## Yi x0 x0

where, of course, the values of x0 are specified. Note that (C.9.4) gives an unbiased prediction of E(Y- | x0), since E(x'0(3) = x0(3. (Why?)

Variance of Mean Prediction

The formula to estimate the variance of (Y0 | x0) is as follows7:

where a2 is the variance of ui, x0 are the given values of the X variables for which we wish to predict, and (X' X) is the matrix given in (C.3.9). In practice, we replace a2 by its unbiased estimator a2.

We will illustrate mean prediction and its variance in the next section.

7For derivation, see J. Johnston, Econometrics Methods, McGraw-Hill, 3d ed., New York, 1984, pp. 195-196.

942 APPENDIX C: THE MATRIX APPROACH TO LINEAR REGRESSION MODEL

### Individual Prediction

As pointed out in Chapters 5 and 8, the individual prediction of Y(= Y0) is also given by (C.9.3) or more specifically by (C.9.4). The difference between mean and individual predictions lies in their variances.

Variance of Individual Prediction

The formula for the variance of an individual prediction is as follows8:

where var(Y0 | x0) stands for E[Y0 — Y0 | X]2. In practice we replace a2 by its unbiased estimator a2. We illustrate this formula in the next section.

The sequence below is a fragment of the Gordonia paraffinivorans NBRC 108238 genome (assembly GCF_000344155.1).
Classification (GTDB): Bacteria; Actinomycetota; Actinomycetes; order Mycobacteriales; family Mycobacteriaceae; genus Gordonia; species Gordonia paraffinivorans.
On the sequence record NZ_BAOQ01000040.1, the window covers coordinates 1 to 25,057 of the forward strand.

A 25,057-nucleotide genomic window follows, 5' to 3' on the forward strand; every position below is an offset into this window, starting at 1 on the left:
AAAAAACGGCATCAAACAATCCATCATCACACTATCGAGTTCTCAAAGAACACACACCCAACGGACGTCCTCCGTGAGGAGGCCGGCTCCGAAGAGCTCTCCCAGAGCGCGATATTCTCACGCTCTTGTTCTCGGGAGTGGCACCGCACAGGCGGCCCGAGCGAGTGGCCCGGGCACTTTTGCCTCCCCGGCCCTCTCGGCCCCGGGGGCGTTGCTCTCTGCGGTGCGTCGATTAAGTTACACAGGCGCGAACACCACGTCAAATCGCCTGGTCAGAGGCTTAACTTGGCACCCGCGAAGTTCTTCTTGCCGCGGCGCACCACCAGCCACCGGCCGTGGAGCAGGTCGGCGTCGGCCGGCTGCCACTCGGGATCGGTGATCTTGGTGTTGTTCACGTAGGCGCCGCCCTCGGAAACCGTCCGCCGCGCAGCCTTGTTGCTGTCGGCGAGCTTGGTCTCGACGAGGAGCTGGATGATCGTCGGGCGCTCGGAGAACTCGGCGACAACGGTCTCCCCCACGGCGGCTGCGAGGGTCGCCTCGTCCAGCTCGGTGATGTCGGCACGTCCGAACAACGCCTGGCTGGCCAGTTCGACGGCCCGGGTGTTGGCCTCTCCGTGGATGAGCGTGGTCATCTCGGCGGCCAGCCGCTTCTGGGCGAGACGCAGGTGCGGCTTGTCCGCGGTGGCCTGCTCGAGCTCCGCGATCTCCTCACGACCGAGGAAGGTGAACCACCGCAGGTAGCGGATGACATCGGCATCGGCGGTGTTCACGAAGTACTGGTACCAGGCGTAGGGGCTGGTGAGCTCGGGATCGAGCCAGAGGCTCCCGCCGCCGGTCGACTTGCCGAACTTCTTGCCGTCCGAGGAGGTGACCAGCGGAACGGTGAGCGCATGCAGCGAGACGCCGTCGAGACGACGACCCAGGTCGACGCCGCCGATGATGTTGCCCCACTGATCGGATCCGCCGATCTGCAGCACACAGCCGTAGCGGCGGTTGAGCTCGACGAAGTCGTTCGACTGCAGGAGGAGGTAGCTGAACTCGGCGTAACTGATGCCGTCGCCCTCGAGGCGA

C.10 SUMMARY OF THE MATRIX APPROACH: AN ILLUSTRATIVE EXAMPLE

Consider the data given in Table C.4. These data pertain to per capita personal consumption expenditure (PPCE) and per capital personal disposable income (PPDI) and time or the trend variable. By including the trend variable in the model, we are trying to find out the relationship of PPCE to PPDI net of the trend variable (which may represent a host of other factors, such as technology, change in tastes, etc.)

For empirical purposes, therefore, the regression model is

where Y = per capita consumption expenditure, X2 = per capita disposable income, and X3 = time. The data required to run the regression (C.10.1) are given in Table C.4.

 PPCE, Y PPDI, X2 Time, X3 PPCE, Y PPDI, X2 Time, X3